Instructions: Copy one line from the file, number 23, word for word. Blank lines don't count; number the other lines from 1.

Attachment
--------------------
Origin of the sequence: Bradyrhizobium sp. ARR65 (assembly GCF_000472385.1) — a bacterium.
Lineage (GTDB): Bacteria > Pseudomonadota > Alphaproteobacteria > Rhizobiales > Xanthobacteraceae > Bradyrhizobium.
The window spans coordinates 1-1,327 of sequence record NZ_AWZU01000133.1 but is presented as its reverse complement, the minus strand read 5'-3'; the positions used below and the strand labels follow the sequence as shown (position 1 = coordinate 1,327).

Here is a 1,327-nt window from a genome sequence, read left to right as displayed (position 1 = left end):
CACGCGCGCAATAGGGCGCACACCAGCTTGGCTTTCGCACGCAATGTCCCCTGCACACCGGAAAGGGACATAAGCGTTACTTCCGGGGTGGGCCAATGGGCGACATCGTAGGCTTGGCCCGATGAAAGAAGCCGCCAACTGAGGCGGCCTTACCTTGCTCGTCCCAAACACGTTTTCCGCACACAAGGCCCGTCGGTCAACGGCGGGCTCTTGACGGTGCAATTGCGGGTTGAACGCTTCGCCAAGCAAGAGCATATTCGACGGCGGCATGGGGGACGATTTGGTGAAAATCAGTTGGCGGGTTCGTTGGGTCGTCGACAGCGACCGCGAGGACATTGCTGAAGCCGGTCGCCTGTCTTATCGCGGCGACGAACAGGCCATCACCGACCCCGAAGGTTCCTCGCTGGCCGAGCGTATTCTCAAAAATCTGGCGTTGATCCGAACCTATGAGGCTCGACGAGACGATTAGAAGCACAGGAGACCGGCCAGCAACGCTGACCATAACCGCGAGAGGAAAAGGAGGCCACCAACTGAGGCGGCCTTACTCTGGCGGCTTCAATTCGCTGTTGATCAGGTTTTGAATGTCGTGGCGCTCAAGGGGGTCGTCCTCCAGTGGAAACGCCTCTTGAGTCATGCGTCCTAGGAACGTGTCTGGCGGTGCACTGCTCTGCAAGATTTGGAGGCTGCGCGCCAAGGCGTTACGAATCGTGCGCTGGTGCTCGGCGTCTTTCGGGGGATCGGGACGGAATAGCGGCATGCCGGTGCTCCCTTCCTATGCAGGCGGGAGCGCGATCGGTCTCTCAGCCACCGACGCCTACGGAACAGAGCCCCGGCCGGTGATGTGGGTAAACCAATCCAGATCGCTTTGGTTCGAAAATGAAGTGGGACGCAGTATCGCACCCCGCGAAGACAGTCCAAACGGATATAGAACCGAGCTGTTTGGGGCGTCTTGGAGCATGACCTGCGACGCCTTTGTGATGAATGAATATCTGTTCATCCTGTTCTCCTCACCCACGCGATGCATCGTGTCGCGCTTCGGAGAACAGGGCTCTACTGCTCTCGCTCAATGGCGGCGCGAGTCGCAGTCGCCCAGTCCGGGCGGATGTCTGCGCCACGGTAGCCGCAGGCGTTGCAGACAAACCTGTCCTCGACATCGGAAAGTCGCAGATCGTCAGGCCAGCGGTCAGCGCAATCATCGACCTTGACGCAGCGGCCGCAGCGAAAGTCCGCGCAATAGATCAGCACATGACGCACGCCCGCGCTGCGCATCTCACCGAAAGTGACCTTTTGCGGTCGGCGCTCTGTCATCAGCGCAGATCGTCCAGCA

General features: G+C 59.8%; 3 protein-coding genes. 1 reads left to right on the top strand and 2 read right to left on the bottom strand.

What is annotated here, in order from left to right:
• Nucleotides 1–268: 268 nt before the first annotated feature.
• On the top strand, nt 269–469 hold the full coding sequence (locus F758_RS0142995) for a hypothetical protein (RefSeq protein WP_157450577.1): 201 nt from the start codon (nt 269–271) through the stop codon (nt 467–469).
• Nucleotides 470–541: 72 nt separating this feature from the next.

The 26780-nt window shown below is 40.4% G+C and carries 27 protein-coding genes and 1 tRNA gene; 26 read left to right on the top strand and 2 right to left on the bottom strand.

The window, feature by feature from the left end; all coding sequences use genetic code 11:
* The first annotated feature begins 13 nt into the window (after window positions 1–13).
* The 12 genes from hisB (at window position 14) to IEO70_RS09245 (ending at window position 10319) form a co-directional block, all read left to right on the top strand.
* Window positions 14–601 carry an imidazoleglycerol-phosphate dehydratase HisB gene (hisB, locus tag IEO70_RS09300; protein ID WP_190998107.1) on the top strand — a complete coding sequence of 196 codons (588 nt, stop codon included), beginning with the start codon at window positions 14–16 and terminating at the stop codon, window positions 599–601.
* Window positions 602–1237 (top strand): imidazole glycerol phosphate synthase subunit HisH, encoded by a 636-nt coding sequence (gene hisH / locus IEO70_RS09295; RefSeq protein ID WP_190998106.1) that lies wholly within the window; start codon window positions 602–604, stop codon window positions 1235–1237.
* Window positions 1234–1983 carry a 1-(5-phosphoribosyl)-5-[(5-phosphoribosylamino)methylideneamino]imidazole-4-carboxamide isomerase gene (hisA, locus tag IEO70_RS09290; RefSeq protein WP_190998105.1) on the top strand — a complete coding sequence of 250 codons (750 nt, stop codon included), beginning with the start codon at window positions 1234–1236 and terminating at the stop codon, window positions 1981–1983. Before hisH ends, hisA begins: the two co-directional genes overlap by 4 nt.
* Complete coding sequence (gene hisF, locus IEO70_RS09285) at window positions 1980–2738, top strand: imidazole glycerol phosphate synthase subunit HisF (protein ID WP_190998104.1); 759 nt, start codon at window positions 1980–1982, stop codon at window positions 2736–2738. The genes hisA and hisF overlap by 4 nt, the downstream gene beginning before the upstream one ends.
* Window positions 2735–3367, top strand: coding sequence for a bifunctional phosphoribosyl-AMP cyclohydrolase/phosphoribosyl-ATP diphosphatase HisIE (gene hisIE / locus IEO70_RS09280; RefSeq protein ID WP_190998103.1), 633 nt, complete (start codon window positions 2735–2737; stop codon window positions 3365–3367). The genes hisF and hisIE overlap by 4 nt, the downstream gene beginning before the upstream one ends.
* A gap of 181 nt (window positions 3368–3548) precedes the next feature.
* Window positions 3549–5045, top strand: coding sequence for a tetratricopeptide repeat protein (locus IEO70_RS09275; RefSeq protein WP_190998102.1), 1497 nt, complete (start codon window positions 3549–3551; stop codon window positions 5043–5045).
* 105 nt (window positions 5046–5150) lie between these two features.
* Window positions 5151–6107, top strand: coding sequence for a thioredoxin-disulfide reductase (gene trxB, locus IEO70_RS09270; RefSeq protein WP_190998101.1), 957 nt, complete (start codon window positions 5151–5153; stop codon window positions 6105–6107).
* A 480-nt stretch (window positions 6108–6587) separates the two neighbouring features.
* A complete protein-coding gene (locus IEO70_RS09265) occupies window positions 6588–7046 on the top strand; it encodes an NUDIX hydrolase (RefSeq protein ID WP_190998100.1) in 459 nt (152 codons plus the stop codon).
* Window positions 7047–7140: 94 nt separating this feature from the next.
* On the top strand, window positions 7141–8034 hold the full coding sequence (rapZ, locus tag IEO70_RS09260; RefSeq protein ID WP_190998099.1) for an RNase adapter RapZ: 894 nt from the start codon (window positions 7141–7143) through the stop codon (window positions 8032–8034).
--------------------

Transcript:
* Window positions 5151–6107, top strand: coding sequence for a thioredoxin-disulfide reductase (gene trxB, locus IEO70_RS09270; RefSeq protein WP_190998101.1), 957 nt, complete (start codon window positions 5151–5153; stop codon window positions 6105–6107).